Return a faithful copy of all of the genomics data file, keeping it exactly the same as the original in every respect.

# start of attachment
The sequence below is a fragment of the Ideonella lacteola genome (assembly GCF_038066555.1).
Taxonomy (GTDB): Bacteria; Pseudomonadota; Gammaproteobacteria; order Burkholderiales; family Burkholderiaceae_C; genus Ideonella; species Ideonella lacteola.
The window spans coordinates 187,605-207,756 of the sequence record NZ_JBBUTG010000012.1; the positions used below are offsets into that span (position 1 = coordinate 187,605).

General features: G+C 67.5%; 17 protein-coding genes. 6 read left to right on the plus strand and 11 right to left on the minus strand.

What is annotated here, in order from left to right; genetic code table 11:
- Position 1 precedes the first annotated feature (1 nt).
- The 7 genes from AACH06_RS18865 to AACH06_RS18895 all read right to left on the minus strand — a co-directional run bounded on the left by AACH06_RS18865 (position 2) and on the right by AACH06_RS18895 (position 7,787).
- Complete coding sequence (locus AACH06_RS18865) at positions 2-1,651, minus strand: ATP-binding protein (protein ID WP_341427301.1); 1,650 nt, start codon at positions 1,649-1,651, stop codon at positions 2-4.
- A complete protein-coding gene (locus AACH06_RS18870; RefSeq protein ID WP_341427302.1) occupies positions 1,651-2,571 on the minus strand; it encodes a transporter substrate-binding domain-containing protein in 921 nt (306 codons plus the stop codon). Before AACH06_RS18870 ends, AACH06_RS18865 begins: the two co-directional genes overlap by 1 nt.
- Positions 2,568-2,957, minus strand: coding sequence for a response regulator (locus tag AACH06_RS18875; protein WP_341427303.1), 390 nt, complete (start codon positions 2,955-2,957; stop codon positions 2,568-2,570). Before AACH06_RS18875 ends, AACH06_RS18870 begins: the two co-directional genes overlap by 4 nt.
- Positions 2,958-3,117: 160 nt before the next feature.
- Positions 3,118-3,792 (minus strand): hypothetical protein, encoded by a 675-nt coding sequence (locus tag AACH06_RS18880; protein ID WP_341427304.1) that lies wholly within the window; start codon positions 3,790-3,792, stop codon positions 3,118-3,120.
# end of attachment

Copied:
The sequence below is a fragment of the Ideonella lacteola genome (assembly GCF_038066555.1).
Taxonomy (GTDB): Bacteria; Pseudomonadota; Gammaproteobacteria; order Burkholderiales; family Burkholderiaceae_C; genus Ideonella; species Ideonella lacteola.
The window spans coordinates 187,605-207,756 of the sequence record NZ_JBBUTG010000012.1; the positions used below are offsets into that span (position 1 = coordinate 187,605).

General features: G+C 67.5%; 17 protein-coding genes. 6 read left to right on the plus strand and 11 right to left on the minus strand.

What is annotated here, in order from left to right; genetic code table 11:
- Position 1 precedes the first annotated feature (1 nt).
- The 7 genes from AACH06_RS18865 to AACH06_RS18895 all read right to left on the minus strand — a co-directional run bounded on the left by AACH06_RS18865 (position 2) and on the right by AACH06_RS18895 (position 7,787).
- Complete coding sequence (locus AACH06_RS18865) at positions 2-1,651, minus strand: ATP-binding protein (protein ID WP_341427301.1); 1,650 nt, start codon at positions 1,649-1,651, stop codon at positions 2-4.
- A complete protein-coding gene (locus AACH06_RS18870; RefSeq protein ID WP_341427302.1) occupies positions 1,651-2,571 on the minus strand; it encodes a transporter substrate-binding domain-containing protein in 921 nt (306 codons plus the stop codon). Before AACH06_RS18870 ends, AACH06_RS18865 begins: the two co-directional genes overlap by 1 nt.
- Positions 2,568-2,957, minus strand: coding sequence for a response regulator (locus tag AACH06_RS18875; protein WP_341427303.1), 390 nt, complete (start codon positions 2,955-2,957; stop codon positions 2,568-2,570). Before AACH06_RS18875 ends, AACH06_RS18870 begins: the two co-directional genes overlap by 4 nt.
- Positions 2,958-3,117: 160 nt before the next feature.
- Positions 3,118-3,792 (minus strand): hypothetical protein, encoded by a 675-nt coding sequence (locus tag AACH06_RS18880; protein ID WP_341427304.1) that lies wholly within the window; start codon positions 3,790-3,792, stop codon positions 3,118-3,120.